Ann Friedman’s website promises “Low-maintenance ladyswagger™” — an appropriate tagline for the writer and editor, who was named one of Columbia Journalism Review’s 20 women to watch in 2012. “But not, like, in a stalkery way,” she clarifies.
Ann Friedman graduated from the University of Missouri in 2004, and spent a year working as a “not-journalist” at a women’s rights nonprofit in New York. From there, her life took a turn for the writerly. She worked as a fact-checker at Mother Jones, a managing editor at AlterNet, and went from web editor to the print magazine’s deputy editor at The American Prospect, all the while writing for Feministing.com. After quitting the Prospect in 2010 to be a freelance writer on the East Coast, Friedman got an email from GOOD Magazine. She wound up working at the Los Angeles-based magazine for a year and a half, and was promoted to executive editor in March of 2011.
Then, in June of 2012, the magazine abruptly fired most of its editors.
But Friedman and her fellow editors refused to be discouraged. Instead, they turned to Kickstarter to launch “a one-shot magazine about creative destruction” which “won’t be afraid to publish things that are complicated or sexy or weird... the kinds of things that just might get you fired.” The editors reached their fundraising goal of $15,000 in less than five hours, with the support of young writers like Ezra Klein, Felix Salmon, and Roxane Gay.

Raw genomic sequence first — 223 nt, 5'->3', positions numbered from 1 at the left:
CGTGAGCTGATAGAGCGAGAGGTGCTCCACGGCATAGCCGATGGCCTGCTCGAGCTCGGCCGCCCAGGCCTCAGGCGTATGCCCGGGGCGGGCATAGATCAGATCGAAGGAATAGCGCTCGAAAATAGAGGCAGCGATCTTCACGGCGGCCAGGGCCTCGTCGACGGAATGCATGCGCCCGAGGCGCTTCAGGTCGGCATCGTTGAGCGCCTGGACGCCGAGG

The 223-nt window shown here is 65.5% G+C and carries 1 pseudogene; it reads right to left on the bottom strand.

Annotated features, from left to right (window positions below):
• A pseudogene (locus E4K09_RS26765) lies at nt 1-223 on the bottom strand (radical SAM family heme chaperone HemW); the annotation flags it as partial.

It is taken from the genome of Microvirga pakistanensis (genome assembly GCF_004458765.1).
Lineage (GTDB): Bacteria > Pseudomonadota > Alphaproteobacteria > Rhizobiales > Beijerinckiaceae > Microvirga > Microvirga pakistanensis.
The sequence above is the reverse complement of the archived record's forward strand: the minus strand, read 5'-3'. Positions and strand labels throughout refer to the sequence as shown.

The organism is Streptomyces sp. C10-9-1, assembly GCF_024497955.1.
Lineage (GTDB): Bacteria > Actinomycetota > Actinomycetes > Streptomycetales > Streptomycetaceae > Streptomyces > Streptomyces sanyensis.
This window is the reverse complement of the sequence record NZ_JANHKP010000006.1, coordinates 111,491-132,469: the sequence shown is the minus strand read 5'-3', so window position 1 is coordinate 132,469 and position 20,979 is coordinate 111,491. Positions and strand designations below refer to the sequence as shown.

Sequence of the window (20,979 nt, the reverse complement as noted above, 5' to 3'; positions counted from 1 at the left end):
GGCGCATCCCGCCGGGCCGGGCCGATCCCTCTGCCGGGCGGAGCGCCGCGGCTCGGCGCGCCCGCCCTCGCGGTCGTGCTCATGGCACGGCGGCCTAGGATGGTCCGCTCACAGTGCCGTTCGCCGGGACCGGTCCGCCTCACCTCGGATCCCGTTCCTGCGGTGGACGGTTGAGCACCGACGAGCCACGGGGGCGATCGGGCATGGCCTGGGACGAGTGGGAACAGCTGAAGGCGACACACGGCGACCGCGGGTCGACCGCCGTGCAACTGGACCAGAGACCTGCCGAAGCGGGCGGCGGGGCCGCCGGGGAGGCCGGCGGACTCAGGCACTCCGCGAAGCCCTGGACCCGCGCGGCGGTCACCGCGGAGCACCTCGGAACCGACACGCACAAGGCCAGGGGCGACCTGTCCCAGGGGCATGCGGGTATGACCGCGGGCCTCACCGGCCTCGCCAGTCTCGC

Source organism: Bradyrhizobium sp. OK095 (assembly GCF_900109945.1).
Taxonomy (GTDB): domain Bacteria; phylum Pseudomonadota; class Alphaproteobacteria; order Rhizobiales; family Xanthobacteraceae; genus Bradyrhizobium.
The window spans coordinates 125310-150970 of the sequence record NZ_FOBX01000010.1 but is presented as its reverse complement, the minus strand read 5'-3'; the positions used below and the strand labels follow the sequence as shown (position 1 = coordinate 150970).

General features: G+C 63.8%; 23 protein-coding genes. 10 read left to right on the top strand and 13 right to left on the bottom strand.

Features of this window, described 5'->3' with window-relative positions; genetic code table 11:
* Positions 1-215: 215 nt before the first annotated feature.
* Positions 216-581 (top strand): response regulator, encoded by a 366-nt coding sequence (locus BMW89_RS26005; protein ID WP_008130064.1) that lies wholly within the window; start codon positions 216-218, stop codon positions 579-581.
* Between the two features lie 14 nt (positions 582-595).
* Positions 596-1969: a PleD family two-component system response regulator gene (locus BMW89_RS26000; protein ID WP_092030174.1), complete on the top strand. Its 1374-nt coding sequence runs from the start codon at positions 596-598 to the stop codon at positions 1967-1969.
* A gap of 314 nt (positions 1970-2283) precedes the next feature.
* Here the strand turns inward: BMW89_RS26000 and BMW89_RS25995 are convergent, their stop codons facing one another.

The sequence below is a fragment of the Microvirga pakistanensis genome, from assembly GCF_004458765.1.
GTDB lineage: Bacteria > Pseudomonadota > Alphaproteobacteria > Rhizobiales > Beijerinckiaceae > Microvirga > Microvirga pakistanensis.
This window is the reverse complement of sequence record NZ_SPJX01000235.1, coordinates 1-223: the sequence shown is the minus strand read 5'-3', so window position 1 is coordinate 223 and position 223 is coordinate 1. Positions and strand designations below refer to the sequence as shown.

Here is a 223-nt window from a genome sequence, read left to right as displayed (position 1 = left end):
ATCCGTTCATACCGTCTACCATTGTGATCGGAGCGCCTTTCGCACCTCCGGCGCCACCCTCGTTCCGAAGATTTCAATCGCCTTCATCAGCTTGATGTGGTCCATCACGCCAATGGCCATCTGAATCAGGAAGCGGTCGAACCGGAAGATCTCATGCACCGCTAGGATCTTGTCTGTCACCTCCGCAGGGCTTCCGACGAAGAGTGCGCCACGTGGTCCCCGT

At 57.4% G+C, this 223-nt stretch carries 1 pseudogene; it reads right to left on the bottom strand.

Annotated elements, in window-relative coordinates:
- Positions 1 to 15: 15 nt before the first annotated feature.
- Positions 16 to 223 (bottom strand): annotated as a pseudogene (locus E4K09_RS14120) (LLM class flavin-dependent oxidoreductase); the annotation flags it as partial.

The project's name?
Now, in addition to working on Tomorrow, Friedman is back to freelancing – publishing essays at NYMag.com pie charts at The Hairpin, a regular column at the Columbia Journalism Review, and a weekly feminist GIF at Feministing. Friedman is a passionate advocate of “horizontal loyalty,” a start-up/journalistic credo "about believing and investing in your friends."
She advises young writers, “Retweet each other. Connect each other. Collaborate on a short-lived but hilarious Tumblr, or apply for a reporting grant together, or put together a panel. Make awesome stuff now. Don’t wait your turn.”
I talked to Ann Friedman about her work promoting women journalists, the tediousness of mass-produced “women’s issues” pieces, her use of GIFs, and the future of high-quality, solutions-oriented journalism in an increasingly visual and branded digital world.
SM: How did you start Lady Journos! (which highlights the work of “journalists who happen to be women"), and how do you find people for that blog?
AF: I started that in early 2011. It was actually during the period where I was a freelancer before this, between the Prospect and GOOD. I was on a radio show with Clara Jeffrey from Mother Jones, and John Macfarlane, who is the editor of The Walrus, which is a Canadian magazine. We were talking about women and bylines. We were all editors on the call. He and Clara were at the top of the mastheads for publications with very different gender ratios.